Federal finance consists of the federal government “lending” itself money and then paying itself interest on those “loans”. An example of this can be seen by the surpluses generated by the Social Security portion of the payroll tax that are then “lent’ to the general fund.
The interest rate paid by the federal government in 2013 on those loans was 1.875 percent, which according to the FDIC, is more than three times higher than even 5-year CDs are currently paying.
To those buying American debt, the feds pay horrible interest rates, comparatively, however, they pay themselves rates that are well above the market rate. The interest paid on the “special issue securities” held by the SSA also differs from regular interest in that it accumulates, rather than being paid out periodically.
That means the interest in the SSA’s “trust fund” has been accumulating since 1937. Many say that this means SS will be able to use that fund to pay benefits in full until 2033, but as comforting as that may be, SS has never really been solvent.
One of the big problems with SS is that it is classified as being off budget, meaning that there is no budgeting decision required of Congress, the process is all automatic.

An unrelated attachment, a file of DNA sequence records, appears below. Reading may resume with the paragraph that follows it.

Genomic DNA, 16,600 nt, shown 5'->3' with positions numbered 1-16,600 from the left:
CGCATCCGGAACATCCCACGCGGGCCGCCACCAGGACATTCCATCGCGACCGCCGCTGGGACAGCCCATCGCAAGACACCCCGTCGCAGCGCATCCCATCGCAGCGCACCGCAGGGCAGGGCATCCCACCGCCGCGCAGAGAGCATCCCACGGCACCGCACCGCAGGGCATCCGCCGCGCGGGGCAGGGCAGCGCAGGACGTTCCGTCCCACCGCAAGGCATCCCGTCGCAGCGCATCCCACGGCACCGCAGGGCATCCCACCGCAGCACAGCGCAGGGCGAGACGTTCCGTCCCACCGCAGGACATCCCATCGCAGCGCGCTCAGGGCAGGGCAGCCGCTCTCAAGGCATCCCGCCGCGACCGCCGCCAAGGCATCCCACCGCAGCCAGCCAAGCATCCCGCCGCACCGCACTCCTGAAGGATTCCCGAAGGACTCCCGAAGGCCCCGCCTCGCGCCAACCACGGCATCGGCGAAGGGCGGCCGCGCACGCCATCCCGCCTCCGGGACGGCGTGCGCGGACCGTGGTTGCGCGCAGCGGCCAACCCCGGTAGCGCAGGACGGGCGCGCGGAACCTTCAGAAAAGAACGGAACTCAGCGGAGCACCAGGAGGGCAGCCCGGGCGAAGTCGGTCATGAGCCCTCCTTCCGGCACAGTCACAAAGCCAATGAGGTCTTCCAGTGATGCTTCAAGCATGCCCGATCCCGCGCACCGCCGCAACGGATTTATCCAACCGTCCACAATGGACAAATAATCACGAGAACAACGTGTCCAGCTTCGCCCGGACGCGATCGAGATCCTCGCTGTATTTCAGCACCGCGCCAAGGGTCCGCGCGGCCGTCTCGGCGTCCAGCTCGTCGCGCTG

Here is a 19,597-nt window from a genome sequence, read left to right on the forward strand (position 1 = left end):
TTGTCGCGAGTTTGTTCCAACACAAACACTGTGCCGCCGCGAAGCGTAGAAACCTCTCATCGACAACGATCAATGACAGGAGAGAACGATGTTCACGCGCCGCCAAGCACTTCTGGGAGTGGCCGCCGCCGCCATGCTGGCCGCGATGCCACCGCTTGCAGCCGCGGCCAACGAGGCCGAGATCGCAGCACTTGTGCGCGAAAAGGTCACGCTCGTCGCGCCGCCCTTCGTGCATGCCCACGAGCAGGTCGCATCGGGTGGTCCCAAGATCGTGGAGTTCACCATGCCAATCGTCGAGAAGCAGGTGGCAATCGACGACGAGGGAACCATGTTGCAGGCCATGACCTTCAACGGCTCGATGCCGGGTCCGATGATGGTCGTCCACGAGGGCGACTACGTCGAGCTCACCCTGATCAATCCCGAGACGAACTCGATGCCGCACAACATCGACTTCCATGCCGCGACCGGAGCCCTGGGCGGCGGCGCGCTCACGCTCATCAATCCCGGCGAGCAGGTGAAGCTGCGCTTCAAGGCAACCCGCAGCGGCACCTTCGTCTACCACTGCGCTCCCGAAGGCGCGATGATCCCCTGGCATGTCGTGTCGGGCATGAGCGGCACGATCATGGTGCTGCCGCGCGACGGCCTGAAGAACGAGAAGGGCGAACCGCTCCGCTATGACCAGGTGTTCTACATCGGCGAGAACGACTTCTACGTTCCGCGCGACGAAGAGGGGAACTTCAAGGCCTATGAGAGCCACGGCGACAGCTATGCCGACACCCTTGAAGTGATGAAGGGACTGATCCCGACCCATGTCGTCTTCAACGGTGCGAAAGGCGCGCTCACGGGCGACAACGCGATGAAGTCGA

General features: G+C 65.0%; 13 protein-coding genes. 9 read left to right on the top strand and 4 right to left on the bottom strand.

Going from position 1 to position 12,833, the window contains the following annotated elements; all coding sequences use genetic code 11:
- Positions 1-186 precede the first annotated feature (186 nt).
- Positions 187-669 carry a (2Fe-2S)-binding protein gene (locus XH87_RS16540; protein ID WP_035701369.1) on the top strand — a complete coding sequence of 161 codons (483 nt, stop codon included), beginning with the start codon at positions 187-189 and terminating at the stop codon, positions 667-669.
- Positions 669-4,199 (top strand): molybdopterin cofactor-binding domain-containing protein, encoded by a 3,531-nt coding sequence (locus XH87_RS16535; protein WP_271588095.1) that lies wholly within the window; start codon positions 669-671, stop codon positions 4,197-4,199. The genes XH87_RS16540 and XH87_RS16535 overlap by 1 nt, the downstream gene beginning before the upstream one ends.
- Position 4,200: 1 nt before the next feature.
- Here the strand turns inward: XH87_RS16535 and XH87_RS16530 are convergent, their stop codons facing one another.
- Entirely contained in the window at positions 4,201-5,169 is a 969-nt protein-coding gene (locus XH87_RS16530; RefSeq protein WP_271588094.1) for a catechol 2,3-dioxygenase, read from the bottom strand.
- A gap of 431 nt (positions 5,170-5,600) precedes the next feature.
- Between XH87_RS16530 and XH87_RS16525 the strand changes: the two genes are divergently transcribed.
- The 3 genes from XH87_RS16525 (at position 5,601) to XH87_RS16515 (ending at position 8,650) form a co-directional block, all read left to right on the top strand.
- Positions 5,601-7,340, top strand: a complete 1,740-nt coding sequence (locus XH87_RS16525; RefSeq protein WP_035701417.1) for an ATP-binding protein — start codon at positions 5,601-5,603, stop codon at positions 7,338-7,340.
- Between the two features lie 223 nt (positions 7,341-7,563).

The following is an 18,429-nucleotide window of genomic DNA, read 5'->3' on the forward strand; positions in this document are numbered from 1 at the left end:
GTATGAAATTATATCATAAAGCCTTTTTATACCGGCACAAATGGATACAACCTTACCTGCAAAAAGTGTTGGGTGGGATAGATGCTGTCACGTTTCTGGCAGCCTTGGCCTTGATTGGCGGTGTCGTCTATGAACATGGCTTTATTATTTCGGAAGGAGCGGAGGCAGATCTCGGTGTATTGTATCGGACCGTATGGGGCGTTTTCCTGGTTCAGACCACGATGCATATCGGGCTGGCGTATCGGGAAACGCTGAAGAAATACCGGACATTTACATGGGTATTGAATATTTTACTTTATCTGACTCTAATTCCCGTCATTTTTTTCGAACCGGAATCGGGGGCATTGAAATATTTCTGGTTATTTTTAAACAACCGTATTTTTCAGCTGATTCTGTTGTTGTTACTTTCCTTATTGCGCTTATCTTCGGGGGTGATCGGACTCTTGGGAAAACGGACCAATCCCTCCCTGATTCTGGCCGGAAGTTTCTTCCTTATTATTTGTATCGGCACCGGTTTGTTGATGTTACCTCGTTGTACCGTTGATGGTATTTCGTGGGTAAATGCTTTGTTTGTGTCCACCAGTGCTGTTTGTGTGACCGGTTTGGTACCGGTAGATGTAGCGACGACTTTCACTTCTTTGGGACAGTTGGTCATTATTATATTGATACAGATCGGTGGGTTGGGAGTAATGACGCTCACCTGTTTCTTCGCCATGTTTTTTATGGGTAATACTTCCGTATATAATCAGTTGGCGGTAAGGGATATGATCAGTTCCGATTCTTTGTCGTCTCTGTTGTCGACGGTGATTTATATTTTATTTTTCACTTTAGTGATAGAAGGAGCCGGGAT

Jon Hall, an economic analyst, has urged Congress to change Social Security to require the system to operate entirely out of revenue from its dedicated tax, the payroll tax, which would bring an end to the “autopilot” nature of the program. Hall states that this would force Congress to deal with their fiscal problem immediately, by requiring Congress to create a mechanism to save payroll tax surpluses so that it can’t be spent. The reason for this autopilot structure within SS came about because Democrats wanted to use income tax to fund social programs. According to Hall, this scheme allows the feds to not have to adjust the system and to continue paying benefits at the same level without having to raise the payroll tax.
Do you agree with Hall? Please share your answers with us in the comments below.
Kenneth G. Marks has been practicing personal injury law since he was admitted to the California Bar in 1981. www.KmarksLaw.com